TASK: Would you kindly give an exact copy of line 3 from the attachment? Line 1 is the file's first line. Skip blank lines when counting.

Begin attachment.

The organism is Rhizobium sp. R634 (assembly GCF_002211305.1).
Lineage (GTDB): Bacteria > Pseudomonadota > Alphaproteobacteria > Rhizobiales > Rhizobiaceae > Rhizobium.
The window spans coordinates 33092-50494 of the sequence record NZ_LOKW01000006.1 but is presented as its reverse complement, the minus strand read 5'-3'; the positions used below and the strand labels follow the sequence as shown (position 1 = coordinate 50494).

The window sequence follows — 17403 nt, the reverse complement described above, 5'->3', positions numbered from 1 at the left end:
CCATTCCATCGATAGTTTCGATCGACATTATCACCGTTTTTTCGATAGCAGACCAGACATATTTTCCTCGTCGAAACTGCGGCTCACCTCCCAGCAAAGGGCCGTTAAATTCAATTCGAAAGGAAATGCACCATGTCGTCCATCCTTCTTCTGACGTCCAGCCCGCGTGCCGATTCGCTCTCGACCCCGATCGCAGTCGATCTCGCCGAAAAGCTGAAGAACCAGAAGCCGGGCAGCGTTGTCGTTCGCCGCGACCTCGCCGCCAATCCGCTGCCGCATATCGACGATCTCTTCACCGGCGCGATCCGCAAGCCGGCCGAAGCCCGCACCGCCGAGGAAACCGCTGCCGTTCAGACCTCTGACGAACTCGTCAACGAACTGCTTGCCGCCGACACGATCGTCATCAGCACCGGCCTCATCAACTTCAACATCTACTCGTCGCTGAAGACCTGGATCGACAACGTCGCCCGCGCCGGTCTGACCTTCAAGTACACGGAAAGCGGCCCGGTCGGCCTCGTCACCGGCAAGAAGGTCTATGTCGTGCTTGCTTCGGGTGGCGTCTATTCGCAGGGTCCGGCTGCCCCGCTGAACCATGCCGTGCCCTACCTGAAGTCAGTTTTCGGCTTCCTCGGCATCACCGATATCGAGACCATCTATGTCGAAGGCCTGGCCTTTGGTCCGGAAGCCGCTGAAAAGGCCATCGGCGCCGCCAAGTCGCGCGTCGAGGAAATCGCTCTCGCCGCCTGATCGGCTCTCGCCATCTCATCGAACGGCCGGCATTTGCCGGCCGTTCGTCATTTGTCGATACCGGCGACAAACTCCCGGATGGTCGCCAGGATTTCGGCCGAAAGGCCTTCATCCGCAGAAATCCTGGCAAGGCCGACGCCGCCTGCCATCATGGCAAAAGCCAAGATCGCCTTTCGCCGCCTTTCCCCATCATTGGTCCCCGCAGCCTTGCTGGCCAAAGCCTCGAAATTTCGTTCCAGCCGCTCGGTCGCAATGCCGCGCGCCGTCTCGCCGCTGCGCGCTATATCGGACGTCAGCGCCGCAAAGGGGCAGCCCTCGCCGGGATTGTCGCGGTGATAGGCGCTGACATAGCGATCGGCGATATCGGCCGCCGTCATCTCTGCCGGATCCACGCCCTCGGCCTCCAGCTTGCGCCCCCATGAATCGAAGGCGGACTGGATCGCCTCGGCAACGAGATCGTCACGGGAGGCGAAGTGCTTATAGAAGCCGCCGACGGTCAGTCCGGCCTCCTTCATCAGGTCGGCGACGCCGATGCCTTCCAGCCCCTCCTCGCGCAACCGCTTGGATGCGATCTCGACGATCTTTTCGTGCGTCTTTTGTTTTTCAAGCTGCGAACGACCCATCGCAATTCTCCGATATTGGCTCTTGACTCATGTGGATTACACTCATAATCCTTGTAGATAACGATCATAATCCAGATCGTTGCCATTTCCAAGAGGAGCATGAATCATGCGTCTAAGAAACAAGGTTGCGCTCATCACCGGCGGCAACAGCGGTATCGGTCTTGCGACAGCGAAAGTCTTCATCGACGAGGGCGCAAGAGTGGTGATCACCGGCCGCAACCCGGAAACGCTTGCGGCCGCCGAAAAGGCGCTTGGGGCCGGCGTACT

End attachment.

The window spans coordinates 33092-50494 of the sequence record NZ_LOKW01000006.1 but is presented as its reverse complement, the minus strand read 5'-3'; the positions used below and the strand labels follow the sequence as shown (position 1 = coordinate 50494).